My boys are six and four years old. They like to eat candy. They like to ride their bikes in the middle of the street. They like to play with their cousins and with their friends. They like to have water gun fights. They like to wear hooded sweatshirts. Ten years from now they will be teenagers and I wonder what it will be like for them when they will no longer live under the white privilege umbrella of their white parents. Who will judge them by the color of their skin? Who already judges them by the color of their skin and not for the character within? When will “Ferguson” happen in the town we live in?

I confess feeling ill-equipped in raising my children to fully embrace their racial identity. I confess not knowing how to talk about the hatred and pain they may encounter in their life. I have tried but have stumbled over my words. This is something we didn’t learn in an adoption class or from reading the “how to” books on parenting.

Lord, have mercy.

This has to stop. The racial hatred and mistrust that runs like rushing flood waters through the neighborhoods of this country has to end. I believe this is not how God intended for the world to be when it was created. The earth groans in pain and suffering. The world grieves the sinful ways we have dug ourselves into generation after generation. Humanity suffers from our own sinful acts against one another and against ourselves.

We need a Savior.

The Psalmist writes in the 51st chapter, “Create in me a pure heart, O God, and renew a steadfast spirit within me. Do not cast me from your presence or take your Holy Spirit from me. Restore to me the joy of your salvation and grant me a willing spirit, to sustain me” (verses 10-12).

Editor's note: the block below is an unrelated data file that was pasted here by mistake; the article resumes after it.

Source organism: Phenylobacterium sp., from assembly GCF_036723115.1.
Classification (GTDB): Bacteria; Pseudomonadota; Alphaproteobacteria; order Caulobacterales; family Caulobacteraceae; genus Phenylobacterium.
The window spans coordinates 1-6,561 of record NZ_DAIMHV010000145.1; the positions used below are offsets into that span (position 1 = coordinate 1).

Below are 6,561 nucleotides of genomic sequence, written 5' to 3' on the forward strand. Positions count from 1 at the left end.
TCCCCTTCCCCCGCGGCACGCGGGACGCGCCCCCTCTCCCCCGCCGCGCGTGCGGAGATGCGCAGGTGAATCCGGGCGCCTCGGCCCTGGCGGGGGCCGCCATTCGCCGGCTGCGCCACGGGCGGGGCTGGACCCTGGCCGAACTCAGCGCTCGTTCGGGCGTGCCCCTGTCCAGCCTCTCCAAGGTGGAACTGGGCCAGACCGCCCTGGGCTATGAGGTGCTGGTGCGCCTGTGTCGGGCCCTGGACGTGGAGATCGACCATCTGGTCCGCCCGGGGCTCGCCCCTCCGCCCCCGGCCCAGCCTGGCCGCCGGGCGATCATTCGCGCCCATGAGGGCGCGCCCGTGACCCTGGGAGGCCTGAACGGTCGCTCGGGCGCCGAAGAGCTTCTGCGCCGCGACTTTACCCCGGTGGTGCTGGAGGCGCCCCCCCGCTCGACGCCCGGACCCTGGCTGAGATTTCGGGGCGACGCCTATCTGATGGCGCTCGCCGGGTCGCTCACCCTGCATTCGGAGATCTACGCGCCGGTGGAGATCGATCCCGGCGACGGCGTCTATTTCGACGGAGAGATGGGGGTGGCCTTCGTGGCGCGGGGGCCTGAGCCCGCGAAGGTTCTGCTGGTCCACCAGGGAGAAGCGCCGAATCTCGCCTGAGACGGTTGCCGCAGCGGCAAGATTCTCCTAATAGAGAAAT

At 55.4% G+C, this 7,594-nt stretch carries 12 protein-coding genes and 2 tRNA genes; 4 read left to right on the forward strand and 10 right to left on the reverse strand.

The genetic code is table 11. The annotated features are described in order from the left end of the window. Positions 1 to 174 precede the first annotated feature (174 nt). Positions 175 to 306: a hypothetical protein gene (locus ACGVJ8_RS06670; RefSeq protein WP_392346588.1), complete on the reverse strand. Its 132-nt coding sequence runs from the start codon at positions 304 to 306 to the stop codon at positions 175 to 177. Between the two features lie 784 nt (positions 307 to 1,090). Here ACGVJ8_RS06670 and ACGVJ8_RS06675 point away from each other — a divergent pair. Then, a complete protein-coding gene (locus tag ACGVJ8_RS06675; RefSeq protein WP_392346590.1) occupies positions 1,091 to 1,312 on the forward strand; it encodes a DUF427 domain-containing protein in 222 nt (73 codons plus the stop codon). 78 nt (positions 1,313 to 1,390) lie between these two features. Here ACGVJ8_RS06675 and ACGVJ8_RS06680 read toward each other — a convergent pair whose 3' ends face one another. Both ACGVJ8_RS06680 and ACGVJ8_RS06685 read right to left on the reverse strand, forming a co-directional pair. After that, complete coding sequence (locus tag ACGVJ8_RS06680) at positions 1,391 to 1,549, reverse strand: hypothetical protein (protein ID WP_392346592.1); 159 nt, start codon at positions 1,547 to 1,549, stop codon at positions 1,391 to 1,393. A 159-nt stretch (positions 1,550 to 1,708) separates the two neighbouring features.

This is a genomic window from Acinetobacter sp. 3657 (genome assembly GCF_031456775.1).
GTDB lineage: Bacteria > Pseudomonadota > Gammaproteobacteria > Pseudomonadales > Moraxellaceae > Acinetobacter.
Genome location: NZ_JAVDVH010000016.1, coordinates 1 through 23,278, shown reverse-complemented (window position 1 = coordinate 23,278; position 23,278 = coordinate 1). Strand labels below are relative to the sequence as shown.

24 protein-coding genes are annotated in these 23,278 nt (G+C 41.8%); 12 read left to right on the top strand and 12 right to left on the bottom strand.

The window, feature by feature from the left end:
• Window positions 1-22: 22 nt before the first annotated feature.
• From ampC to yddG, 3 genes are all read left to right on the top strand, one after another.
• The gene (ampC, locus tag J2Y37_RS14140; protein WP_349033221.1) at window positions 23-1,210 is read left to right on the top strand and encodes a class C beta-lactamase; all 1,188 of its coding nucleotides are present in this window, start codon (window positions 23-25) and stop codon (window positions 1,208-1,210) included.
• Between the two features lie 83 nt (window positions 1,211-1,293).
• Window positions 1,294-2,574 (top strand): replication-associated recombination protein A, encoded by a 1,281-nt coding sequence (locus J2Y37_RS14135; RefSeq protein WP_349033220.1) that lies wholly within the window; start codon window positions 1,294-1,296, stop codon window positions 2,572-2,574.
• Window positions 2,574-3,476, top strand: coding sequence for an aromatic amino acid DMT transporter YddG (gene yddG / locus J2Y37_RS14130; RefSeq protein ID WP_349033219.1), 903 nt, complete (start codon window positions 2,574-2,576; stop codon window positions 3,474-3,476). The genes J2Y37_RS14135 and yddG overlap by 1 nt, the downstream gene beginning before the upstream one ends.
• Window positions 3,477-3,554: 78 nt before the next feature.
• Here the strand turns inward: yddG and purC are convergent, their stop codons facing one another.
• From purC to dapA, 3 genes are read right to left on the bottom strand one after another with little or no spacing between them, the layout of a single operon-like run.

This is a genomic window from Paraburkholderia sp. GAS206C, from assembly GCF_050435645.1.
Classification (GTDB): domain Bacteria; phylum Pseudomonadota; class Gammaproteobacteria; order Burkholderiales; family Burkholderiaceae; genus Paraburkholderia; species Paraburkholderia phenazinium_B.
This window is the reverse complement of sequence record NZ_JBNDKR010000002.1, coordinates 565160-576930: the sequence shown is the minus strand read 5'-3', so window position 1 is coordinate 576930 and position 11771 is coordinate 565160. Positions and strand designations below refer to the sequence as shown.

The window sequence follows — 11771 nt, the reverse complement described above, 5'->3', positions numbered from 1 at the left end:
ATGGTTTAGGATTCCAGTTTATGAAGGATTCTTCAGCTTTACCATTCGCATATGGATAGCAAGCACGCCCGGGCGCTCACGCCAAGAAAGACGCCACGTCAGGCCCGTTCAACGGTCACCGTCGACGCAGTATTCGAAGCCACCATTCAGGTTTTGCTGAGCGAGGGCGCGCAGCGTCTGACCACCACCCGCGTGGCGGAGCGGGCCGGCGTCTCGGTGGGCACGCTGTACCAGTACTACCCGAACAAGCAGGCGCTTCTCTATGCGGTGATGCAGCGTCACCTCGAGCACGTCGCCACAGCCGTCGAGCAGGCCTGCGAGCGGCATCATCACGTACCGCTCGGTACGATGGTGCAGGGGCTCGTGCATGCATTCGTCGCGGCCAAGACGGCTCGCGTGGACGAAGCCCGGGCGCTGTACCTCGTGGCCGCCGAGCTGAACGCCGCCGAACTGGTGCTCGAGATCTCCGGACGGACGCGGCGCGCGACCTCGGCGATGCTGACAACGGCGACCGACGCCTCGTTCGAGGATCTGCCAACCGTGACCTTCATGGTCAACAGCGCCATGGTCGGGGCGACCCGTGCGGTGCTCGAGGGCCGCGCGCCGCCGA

Martin Luther King, Jr. once said “it is appalling that the most segregated hour in Christian America is eleven o’clock on a Sunday.” I fear not much has changed since he said those words. I believe now is the time for the church and for the brothers and sisters within the church to repent — to repent for all the ways we have turned from God in our hateful acts and our sinful ways. Now is the time to confess our need for a Savior, our need for change and new life. I believe now is the time to stand with all people, not because of their color of their skin but because of whose image they were created in. Galatians 3:28 says “there is neither Jew nor Gentile, neither slave nor free, nor is there male and female, for you are all one in Christ Jesus.” I believe now is the time to confess the division we have created and our desire for change.

Now is the time to confess.

Come quickly, Lord Jesus.

“After this I looked, and there before me was a great multitude that no one could count, from every nation, tribe, and people and language, standing before the throne and before the Lamb. They were wearing white robes and were holding palm branches in their hands.” (Revelation 7:9)


Dig Deeper

Want to read other perspectives? Read Howard Schaap’s article “Or does it explode?,” a reflection on Ferguson from the perspective of Langston Hughes’ poem “Harlem.” Or read Christena Cleveland’s post “The Cross and the Molotov Cocktail”, Sarah Bessey’s thoughts “In which I have a few things to tell you about #Ferguson,” or Ebony Adebayo’s article “When Black Victims Become Trending Hashtags.”

About the Author
  • Liz Moss is the former managing editor of In All Things and the Andreas Center Program Coordinator. Today she is the Development Director for The Tesfa Foundation, serving students and families in Ethiopia. She is ordained as a Minister of Word and Sacrament in the Reformed Church in America.

  1. Peggy, McIntosh. “White Privilege: Unpacking the Invisible Knapsack” (Wellesley College Center for Research on Women, 1988). Posted online as an excerpt and reprinted again in 2010.